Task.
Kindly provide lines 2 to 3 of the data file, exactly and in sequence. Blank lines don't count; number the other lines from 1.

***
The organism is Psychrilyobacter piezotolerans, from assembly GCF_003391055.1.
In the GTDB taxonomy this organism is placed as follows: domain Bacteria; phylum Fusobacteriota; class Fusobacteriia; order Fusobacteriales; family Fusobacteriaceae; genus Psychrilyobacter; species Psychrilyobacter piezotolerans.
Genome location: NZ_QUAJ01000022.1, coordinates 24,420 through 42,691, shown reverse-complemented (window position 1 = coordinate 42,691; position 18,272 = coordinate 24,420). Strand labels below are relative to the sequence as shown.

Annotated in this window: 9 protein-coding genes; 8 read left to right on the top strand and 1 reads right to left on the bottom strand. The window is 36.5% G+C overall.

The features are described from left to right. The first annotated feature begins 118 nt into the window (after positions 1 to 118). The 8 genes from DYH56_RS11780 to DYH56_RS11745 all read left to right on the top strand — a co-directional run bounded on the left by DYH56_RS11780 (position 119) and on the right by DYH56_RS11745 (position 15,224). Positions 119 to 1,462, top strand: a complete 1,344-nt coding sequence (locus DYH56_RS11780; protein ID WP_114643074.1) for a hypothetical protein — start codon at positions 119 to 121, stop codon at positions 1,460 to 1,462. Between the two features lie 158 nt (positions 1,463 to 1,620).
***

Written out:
In the GTDB taxonomy this organism is placed as follows: domain Bacteria; phylum Fusobacteriota; class Fusobacteriia; order Fusobacteriales; family Fusobacteriaceae; genus Psychrilyobacter; species Psychrilyobacter piezotolerans.
Genome location: NZ_QUAJ01000022.1, coordinates 24,420 through 42,691, shown reverse-complemented (window position 1 = coordinate 42,691; position 18,272 = coordinate 24,420). Strand labels below are relative to the sequence as shown.